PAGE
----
The first section of the book sets the stage with two excellent chapters on the goods of parenting (Harry Brighouse and Adam Swift) and the goods of childhood (Samantha Brennan). The goods of parenting are distinguished from other related goodsintimacy with another adult or friend, friendship with a child, being an uncle, having a pet, etc.and understood to be extremely valuable and non-substitutable (13). Brighouse and Swift identify at least four things that distinguish parent/child relations from these other intimacies: 1) they cannot have equal power, given that children do not enter the relationship voluntarily, are dependent, and cannot exit at will; 2) parents have the power to (indeed are often expected to) coerce children; 3) parents set up the environment that creates a child’s values and possibility for autonomy; and 4) parents receive unconditional intimacy from the child, and presumed trust (15-16). These distinct features of the parenting role lead to unique goods of parenting, and highlight some of the reasons we often consider access to family-making to be a fundamental right. The authors note that parenting is “likely to be one of the most important things one does with one’s life” (19). Like romantic relationships, parenting may not be necessary for a good life, but it is often a very significant component. Importantly, though, the goods of parenting are not necessarily tied to biological parenthood, but are instead gained through the intimate, unique relational role and resultant experiences.

Brennan’s chapter on the goods of childhood takes on the question of how much of children’s welfare (and parental obligations to promote it) is attached to the present child vs. the future adult she will become. A parent’s job isn’t simply to get the child to survive until adulthood, or even to have an “open future,” but also to help her enjoy the unique goods of childhood, including for instance, free play, a sense of time as endless, a sense that all doors are open, and absolute trust in others (43). On Brennan’s view, children aren’t small or deficient adults, but developing relational, autonomous creatures who need help to pursue their own temporal goods.

Part two of the book critiques the ways in which bionormativity (the idea that the “gold standard” of the family is having parents who are genetically related to the child) influences our thinking and policy-making on family creation. The chapter by Charlotte Witt takes on David Velleman’s arguments (Velleman 2005,Velleman 2008) regarding the importance of having “family resemblance” for developing a healthy and adequate identity or sense of self. Velleman considers it to be “universal common sense” to think it better to have one’s own biological parents (quoted on 54), and argues explicitly against making children with anonymous gamete donors. In his view, “Not knowing any biological relatives must be like wandering in a world without reflective surfaces, permanently self-blind” (quoted on 52). Witt does an excellent job of showing just how limited this view is, given the multiple ways we can see ourselves reflected in the behaviors, beliefs, and practices of our rearing parents, even if they are biologically unrelated. The fact that many adoptees seek information about their biological parents may show curiosity or the desire for medical information rather than “genealogical bewilderment” that impinges on healthy identity formation.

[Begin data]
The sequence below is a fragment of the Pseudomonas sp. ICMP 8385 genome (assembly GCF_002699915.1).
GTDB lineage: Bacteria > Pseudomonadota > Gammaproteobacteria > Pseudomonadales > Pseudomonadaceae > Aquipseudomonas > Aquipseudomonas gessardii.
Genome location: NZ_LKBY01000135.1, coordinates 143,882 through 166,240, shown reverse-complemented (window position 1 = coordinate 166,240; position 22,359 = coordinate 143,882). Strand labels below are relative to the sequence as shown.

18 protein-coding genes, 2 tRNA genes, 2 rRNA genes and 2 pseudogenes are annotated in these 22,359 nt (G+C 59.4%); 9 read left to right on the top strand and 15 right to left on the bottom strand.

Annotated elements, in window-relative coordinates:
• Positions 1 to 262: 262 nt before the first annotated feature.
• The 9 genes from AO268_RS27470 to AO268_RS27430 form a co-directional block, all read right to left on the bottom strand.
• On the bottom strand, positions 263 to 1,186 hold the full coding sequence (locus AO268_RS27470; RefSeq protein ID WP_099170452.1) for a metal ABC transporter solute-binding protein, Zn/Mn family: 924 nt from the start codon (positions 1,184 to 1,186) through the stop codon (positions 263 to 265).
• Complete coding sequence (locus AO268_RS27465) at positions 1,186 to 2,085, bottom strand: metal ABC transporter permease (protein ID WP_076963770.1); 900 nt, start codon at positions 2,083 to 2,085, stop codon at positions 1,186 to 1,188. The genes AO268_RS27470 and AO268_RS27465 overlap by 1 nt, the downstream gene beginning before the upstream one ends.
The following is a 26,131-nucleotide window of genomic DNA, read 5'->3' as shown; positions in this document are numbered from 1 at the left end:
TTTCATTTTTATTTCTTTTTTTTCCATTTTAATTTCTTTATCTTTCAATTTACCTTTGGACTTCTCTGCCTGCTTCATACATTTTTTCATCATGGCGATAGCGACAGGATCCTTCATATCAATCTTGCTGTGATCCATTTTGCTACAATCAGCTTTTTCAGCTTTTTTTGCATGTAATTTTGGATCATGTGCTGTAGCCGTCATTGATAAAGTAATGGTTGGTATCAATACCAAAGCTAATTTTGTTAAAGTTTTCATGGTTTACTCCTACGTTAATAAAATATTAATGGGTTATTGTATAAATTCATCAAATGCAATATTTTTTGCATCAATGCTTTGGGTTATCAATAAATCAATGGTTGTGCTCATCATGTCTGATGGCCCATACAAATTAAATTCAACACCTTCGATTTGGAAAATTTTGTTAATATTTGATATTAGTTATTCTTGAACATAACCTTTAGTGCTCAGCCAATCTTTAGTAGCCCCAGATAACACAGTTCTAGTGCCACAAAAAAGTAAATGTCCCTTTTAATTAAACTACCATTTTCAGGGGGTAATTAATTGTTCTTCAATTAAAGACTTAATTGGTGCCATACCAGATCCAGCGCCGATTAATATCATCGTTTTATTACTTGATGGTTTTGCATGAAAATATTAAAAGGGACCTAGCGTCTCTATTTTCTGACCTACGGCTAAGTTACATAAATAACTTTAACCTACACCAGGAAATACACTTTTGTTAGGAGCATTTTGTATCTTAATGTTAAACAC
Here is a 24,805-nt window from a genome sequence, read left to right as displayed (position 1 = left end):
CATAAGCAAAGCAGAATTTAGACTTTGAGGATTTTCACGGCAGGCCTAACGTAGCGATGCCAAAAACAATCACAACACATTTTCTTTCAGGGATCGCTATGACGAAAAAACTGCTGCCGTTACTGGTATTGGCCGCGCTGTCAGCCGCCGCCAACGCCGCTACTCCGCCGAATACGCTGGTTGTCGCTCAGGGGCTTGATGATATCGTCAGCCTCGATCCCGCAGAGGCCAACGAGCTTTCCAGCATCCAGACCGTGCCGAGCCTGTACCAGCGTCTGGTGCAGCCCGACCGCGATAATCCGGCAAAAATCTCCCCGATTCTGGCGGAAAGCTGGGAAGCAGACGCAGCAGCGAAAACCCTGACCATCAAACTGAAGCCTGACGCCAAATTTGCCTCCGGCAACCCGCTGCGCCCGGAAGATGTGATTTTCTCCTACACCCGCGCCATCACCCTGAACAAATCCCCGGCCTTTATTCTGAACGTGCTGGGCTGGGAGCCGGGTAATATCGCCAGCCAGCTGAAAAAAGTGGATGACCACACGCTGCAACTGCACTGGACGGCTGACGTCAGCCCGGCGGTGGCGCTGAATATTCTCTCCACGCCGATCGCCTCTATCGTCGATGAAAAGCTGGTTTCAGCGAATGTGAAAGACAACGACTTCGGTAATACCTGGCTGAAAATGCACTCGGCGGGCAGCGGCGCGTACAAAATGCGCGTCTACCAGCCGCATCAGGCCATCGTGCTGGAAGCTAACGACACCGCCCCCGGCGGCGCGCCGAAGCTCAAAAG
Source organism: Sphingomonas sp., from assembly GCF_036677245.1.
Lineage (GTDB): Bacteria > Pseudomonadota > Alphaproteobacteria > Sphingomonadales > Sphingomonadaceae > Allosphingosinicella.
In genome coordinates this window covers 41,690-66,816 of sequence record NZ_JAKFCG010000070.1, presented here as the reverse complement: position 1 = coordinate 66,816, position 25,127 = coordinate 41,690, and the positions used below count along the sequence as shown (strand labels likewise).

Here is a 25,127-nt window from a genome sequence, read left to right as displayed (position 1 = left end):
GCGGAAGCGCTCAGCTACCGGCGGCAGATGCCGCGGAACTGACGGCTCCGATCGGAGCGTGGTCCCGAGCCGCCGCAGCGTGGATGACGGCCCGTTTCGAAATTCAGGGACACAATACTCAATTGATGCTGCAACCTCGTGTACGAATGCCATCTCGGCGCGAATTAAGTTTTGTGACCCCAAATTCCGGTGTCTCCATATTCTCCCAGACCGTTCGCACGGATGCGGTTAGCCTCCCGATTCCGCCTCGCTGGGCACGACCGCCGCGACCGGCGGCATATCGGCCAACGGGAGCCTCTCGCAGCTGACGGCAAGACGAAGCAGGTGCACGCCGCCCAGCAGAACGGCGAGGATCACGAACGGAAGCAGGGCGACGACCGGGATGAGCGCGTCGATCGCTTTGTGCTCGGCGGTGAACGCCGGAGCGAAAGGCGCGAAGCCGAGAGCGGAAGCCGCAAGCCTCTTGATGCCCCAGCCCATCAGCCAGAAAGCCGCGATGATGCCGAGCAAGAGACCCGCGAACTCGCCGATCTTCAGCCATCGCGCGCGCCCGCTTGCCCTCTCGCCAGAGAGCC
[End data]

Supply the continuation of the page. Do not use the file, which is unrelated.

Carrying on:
A more empirical chapter (Lucy Blake, Martin Richards and Susan Golombok) reviews the evidence regarding the health and well-being of children and families formed through natural sexual reproduction, ART, and adoption, and concludes that there is no good evidence in favor of the bionormative conception of the family. Children produced through ART with donor gametes had no significant health or psychological differences from children produced via natural sexual reproduction (78), and ART parents were just as likely (or more so) to have positive parenting ratings. Their comparisons for adopted children show somewhat greater psychological and behavioral issues, but they argue that these are more likely to occur in children adopted later in life, and are probably due to the lingering effects of early stresses (e.g., neglect, abuse, malnutrition) prior to the adoption rather than to having biologically unrelated rearing parents.